Cristobal quickly saw the same business-like Fitzpatrick. After he committed to Alabama his senior year, Fitzpatrick spent his spring break in Tuscaloosa, training with his future teammates and learning Nick Saban’s defense.

“You’re not going to outwork him, and you’re not going to find enough work for him,” Cristobal said. “He’s going to find extra before and he’s going to find extra after.”

During Fitzpatrick’s recruitment, Cristobal, the Alabama offensive line coach at the time, prophesied Fitzpatrick’s career in a conversation with his parents.

“I would be shocked if he doesn’t graduate Alabama as the best (defensive back) they have had there,” Cristobal said.

He may be right.

Cristobal says Fitzpatrick is one of the best tacklers he has ever seen. Fitzpatrick, who ran a 4.47 40-yard dash, has plenty of speed and athleticism, which he showed as a college freshman.

In the seventh game of his college career, a 41-23 win at Texas A&M, Fitzpatrick had two interceptions, both resulting in touchdowns. He quickly impressed his coaches and older teammates with his playmaking abilities and premature grasp of Saban’s defensive schemes.

“The system, it’s got some learning that comes with it, and (Fitzpatrick) was all over it,” Cristobal said. “(He has) a real high football IQ, and he is like a sponge. He just worked at it.”

Fitzpatrick played all six secondary positions at Alabama and starred on special teams. He bookended his three-year career with two national championships, the first as a freshman and the most recent as a junior. He led Alabama with six interceptions last season. His four interception returns for touchdowns are the most in Alabama history.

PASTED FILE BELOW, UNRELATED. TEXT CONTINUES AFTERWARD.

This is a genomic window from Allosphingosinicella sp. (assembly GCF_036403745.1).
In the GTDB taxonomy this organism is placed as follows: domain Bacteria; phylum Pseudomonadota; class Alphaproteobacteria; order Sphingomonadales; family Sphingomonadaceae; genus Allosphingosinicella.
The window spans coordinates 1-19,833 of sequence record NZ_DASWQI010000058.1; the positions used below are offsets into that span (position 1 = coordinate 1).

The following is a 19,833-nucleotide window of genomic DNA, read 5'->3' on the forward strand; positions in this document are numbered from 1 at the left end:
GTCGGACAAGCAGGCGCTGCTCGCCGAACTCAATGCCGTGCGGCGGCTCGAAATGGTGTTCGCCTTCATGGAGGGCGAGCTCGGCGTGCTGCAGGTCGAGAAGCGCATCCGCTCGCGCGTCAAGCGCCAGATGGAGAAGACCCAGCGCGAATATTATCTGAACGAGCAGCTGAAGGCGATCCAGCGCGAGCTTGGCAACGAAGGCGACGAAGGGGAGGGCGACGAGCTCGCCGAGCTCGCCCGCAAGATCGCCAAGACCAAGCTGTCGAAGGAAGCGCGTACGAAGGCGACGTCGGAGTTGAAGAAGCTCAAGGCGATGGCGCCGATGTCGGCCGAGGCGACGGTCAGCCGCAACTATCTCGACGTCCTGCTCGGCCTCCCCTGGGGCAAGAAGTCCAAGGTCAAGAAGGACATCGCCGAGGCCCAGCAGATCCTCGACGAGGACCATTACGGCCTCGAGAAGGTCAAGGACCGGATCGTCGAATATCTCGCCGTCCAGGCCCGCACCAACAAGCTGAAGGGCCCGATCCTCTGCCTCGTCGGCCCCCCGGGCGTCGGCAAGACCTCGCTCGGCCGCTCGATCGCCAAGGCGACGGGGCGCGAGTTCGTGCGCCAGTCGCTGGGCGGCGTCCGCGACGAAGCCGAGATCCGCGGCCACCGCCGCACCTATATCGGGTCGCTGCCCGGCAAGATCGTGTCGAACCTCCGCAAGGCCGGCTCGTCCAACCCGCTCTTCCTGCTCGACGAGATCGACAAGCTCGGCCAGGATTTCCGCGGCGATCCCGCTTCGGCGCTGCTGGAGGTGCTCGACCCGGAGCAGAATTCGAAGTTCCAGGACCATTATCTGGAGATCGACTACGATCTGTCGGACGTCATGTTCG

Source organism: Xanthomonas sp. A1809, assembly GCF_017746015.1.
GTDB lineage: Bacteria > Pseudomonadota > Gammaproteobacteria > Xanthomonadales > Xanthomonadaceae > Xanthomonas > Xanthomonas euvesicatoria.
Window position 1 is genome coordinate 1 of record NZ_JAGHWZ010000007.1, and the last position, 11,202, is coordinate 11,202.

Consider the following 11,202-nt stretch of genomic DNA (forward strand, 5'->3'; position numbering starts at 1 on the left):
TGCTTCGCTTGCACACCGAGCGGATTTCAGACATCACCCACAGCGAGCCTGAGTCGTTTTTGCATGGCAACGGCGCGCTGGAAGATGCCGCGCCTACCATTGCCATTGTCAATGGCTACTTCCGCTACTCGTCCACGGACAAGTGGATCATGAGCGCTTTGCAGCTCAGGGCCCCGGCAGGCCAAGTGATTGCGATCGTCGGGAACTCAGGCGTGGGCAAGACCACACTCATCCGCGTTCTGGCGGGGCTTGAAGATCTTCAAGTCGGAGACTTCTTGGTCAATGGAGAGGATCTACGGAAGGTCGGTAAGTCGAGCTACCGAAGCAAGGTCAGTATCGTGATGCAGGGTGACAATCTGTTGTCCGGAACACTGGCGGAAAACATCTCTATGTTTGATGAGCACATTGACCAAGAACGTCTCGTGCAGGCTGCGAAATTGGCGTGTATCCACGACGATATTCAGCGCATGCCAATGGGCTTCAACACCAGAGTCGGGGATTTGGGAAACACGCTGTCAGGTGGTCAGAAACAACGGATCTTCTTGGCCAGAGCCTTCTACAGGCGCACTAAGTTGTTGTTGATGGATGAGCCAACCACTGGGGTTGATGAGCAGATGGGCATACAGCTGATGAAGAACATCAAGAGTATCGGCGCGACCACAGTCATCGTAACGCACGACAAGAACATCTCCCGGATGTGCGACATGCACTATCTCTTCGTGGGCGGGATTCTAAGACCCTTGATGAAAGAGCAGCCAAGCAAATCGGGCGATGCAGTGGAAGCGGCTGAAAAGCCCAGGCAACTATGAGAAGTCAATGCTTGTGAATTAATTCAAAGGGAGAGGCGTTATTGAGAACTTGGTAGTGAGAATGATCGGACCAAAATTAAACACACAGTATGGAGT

Last December, Fitzpatrick won the Bednarik Award, given to the nation’s best defensive player. He also won the Thorpe Award, given to the nation’s best defensive back, becoming the second recipient in Alabama history.

Cristobal’s prophesy held up.

“I don’t gush just to gush,” Cristobal said. “I haven’t seen better. I just haven’t seen better. I think he is still scratching the service.”

If this is only the beginning, what lies ahead of Fitzpatrick is a brilliant NFL career, which seems more probable than possible. What remains to be seen is which team will acquire the Alabama product Thursday evening.

One of those potential suitors is the 49ers, which hosted Fitzpatrick for a pre-draft visit earlier this month.

For a San Francisco secondary that lacks depth and experience, it would make a lot of sense to select Fitzpatrick, who can line up anywhere in the secondary. The 49ers are shallow at cornerback, with Richard Sherman and Ahkello Witherspoon as the projected starters. Jimmie Ward is slotted at cornerback until Sherman returns, but Ward has played mostly safety in recent seasons. K’Waun Williams would likely start at nickel. Adrian Colbert and Jaquiski Tartt are expected as the starting safeties.

Fitzpatrick has the ability to step in and play multiple secondary positions as a rookie, just as he showed during his freshman year at Alabama. He can cover receivers and tight ends. He can attack the opposing backfield. He can turn punts and kicks into game-changing plays. Hansen calls Fitzpatrick a ‘one-man personnel package.’

His 6-foot-1, 203-pound frame matches the big, physical prototype in defensive coordinator’s Robert Saleh scheme. General manager John Lynch has preached the importance of players’ ‘versatility,’ a buzzword commonly associated with Fitzpatrick.

“You want players who can thrive in any scheme; game-changing players,” Lynch said Monday afternoon.

Fitzpatrick grew up as a Jets fan, but Hansen says the 21-year-old simply wants to join a team that appreciates him and has a plan.

Thursday night will punctuate all of the sacrifices and hard work he has devoted to football since he was a kid, overcoming one challenging scenario after the next. Once he hears his name called, he will celebrate in Dallas’ AT&T Stadium alongside his family, who used to drive 16 hours to watch him play at Alabama, always supporting his football career despite their hardships.

“He came through the fire,” Hansen said. “I would say this to whoever is getting him: you are getting a life-tested, tough dude at a very young age whose single focus is about his craft and being the best at what he does.”

Brad Almquist is KNBR’s 49ers beat writer. Follow Brad on Twitter @Bquist13.